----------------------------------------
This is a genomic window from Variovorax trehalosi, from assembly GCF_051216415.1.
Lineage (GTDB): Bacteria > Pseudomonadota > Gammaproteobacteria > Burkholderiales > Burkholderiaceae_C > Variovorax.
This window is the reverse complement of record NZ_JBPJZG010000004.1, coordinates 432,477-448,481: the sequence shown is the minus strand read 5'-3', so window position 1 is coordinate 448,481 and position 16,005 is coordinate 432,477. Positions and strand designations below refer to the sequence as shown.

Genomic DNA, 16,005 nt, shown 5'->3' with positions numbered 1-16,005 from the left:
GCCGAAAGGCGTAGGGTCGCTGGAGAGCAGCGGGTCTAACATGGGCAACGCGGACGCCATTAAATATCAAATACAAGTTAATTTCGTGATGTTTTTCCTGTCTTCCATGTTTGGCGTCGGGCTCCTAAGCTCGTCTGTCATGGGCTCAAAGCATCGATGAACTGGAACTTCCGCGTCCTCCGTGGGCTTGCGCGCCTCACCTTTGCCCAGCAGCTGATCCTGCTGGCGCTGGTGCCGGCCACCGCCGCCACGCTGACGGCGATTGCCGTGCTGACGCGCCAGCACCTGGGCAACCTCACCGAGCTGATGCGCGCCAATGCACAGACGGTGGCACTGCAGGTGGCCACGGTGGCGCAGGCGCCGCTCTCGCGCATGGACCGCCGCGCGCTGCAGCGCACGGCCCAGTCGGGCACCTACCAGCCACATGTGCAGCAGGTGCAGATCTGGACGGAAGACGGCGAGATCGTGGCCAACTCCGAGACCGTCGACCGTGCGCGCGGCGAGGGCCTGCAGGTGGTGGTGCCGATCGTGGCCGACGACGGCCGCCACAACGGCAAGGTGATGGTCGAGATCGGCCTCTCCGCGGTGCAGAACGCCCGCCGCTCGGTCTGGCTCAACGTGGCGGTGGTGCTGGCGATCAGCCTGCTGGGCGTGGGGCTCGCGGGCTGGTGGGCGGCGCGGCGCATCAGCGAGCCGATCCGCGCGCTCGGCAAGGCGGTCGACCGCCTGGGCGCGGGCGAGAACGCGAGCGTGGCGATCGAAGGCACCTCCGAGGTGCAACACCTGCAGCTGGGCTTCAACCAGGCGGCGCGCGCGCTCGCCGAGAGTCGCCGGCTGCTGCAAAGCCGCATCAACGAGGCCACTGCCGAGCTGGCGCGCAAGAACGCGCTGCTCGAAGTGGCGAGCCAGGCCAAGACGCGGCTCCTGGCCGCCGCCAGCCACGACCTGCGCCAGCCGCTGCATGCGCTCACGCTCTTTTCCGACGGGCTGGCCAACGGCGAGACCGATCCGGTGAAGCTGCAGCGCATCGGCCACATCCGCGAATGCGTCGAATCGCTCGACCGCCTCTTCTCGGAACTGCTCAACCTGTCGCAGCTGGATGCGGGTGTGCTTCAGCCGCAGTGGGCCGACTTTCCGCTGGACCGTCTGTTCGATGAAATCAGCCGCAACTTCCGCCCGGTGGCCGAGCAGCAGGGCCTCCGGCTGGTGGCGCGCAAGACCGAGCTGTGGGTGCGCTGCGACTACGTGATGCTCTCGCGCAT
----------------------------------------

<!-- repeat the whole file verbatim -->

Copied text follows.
This is a genomic window from Variovorax trehalosi, from assembly GCF_051216415.1.
Lineage (GTDB): Bacteria > Pseudomonadota > Gammaproteobacteria > Burkholderiales > Burkholderiaceae_C > Variovorax.
This window is the reverse complement of record NZ_JBPJZG010000004.1, coordinates 432,477-448,481: the sequence shown is the minus strand read 5'-3', so window position 1 is coordinate 448,481 and position 16,005 is coordinate 432,477. Positions and strand designations below refer to the sequence as shown.

Genomic DNA, 16,005 nt, shown 5'->3' with positions numbered 1-16,005 from the left:
GCCGAAAGGCGTAGGGTCGCTGGAGAGCAGCGGGTCTAACATGGGCAACGCGGACGCCATTAAATATCAAATACAAGTTAATTTCGTGATGTTTTTCCTGTCTTCCATGTTTGGCGTCGGGCTCCTAAGCTCGTCTGTCATGGGCTCAAAGCATCGATGAACTGGAACTTCCGCGTCCTCCGTGGGCTTGCGCGCCTCACCTTTGCCCAGCAGCTGATCCTGCTGGCGCTGGTGCCGGCCACCGCCGCCACGCTGACGGCGATTGCCGTGCTGACGCGCCAGCACCTGGGCAACCTCACCGAGCTGATGCGCGCCAATGCACAGACGGTGGCACTGCAGGTGGCCACGGTGGCGCAGGCGCCGCTCTCGCGCATGGACCGCCGCGCGCTGCAGCGCACGGCCCAGTCGGGCACCTACCAGCCACATGTGCAGCAGGTGCAGATCTGGACGGAAGACGGCGAGATCGTGGCCAACTCCGAGACCGTCGACCGTGCGCGCGGCGAGGGCCTGCAGGTGGTGGTGCCGATCGTGGCCGACGACGGCCGCCACAACGGCAAGGTGATGGTCGAGATCGGCCTCTCCGCGGTGCAGAACGCCCGCCGCTCGGTCTGGCTCAACGTGGCGGTGGTGCTGGCGATCAGCCTGCTGGGCGTGGGGCTCGCGGGCTGGTGGGCGGCGCGGCGCATCAGCGAGCCGATCCGCGCGCTCGGCAAGGCGGTCGACCGCCTGGGCGCGGGCGAGAACGCGAGCGTGGCGATCGAAGGCACCTCCGAGGTGCAACACCTGCAGCTGGGCTTCAACCAGGCGGCGCGCGCGCTCGCCGAGAGTCGCCGGCTGCTGCAAAGCCGCATCAACGAGGCCACTGCCGAGCTGGCGCGCAAGAACGCGCTGCTCGAAGTGGCGAGCCAGGCCAAGACGCGGCTCCTGGCCGCCGCCAGCCACGACCTGCGCCAGCCGCTGCATGCGCTCACGCTCTTTTCCGACGGGCTGGCCAACGGCGAGACCGATCCGGTGAAGCTGCAGCGCATCGGCCACATCCGCGAATGCGTCGAATCGCTCGACCGCCTCTTCTCGGAACTGCTCAACCTGTCGCAGCTGGATGCGGGTGTGCTTCAGCCGCAGTGGGCCGACTTTCCGCTGGACCGTCTGTTCGATGAAATCAGCCGCAACTTCCGCCCGGTGGCCGAGCAGCAGGGCCTCCGGCTGGTGGCGCGCAAGACCGAGCTGTGGGTGCGCTGCGACTACGTGATGCTCTCGCGCAT